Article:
Bill C-26 essentially seeks to increase the contributions that workers currently make to CPP. We are currently being taxed roughly 9.9% and the bill would increase that rate to 11.9%.
In other words, this means that the average worker will pay up to $1,000 more a year. For business owners, this means an extra $1,000 per employee. That is why we believe this is not the right thing to do. The government picking taxpayers' pockets and charging business owners more money is bad for the economy. We will have the opportunity to come back to this with some serious statistics to show the consequences.
For seniors, this bill does not change anything. They will not get a penny more and that is a fact. The other thing is that we will have to wait not two, five, 10, or 20 years, but 40 years before this measure takes effect. At the risk of being ageist, I have to say that many of my colleagues will no longer be here in 40 years. I am 52 now, which means I will be 92. I have good genes. My parents are 92 and 93 and in good health. I might be lucky, but one never knows.
People will have to wait 40 years, or two generations, before there is a direct, tangible, and real impact. That is a long time. While they wait, workers and business people will pay even more, which is not a good thing.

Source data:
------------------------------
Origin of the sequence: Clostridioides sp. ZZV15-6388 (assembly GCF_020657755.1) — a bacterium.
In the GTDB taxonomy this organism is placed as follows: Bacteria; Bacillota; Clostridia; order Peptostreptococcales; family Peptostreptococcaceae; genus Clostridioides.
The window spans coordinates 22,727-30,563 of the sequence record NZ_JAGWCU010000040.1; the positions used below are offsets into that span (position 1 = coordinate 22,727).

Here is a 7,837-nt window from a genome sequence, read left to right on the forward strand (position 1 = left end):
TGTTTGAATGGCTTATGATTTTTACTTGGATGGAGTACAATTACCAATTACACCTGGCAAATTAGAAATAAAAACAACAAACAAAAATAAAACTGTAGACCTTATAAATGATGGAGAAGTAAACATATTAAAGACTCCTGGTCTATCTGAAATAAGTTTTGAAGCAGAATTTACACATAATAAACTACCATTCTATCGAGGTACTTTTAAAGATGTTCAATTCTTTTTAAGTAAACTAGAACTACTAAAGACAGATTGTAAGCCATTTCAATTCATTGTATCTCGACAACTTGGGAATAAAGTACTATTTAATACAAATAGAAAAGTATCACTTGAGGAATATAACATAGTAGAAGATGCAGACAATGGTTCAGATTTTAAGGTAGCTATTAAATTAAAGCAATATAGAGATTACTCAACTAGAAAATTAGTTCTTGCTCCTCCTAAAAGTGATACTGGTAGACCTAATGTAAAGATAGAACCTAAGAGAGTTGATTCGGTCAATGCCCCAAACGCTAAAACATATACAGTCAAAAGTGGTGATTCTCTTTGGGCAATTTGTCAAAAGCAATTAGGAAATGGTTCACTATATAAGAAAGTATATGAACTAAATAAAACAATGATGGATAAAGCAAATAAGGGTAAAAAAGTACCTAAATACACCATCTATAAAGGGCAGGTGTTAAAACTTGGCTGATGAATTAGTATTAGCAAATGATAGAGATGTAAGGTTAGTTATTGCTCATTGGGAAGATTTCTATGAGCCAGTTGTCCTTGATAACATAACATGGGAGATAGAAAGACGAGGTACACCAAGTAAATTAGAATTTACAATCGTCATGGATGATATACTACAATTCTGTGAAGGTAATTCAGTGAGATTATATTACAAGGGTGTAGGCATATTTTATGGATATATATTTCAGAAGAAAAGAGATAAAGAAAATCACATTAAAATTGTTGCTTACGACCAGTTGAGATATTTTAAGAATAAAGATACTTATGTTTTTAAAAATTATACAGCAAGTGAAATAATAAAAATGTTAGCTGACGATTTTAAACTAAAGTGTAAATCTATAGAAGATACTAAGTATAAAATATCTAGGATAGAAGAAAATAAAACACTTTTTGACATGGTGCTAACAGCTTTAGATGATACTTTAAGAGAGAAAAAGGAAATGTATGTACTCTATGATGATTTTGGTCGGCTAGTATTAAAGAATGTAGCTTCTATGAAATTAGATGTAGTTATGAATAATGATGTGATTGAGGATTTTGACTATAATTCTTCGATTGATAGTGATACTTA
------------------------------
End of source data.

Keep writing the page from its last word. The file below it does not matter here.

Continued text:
We recognize that there are still some seniors living on low incomes today; however, the situation has greatly improved. In 1970, about one in three retirees were living on a low income, compared to 3% today. That is quite the improvement and it is due to the personal savings measures that we established.
The amount saved by Canadians is an important factor. The best way to improve our situation is to save, and Canadians have saved more over the years. In 1990, people saved 7.7% of their income, whereas today they save about twice as much, or 14.1%.
There have been two improvements over the years: the improvement in the situation of seniors and the increase in Canadians' savings. That is why we, the Conservatives, want to move in that direction. We want to provide Canadians with stronger, more responsive, more pertinent, and more effective tools that enable individuals to make their own decisions, according to their conscience, and based on their priorities, income, and choices that suit them. The government must provide savings tools rather than taking more money out of people's pockets.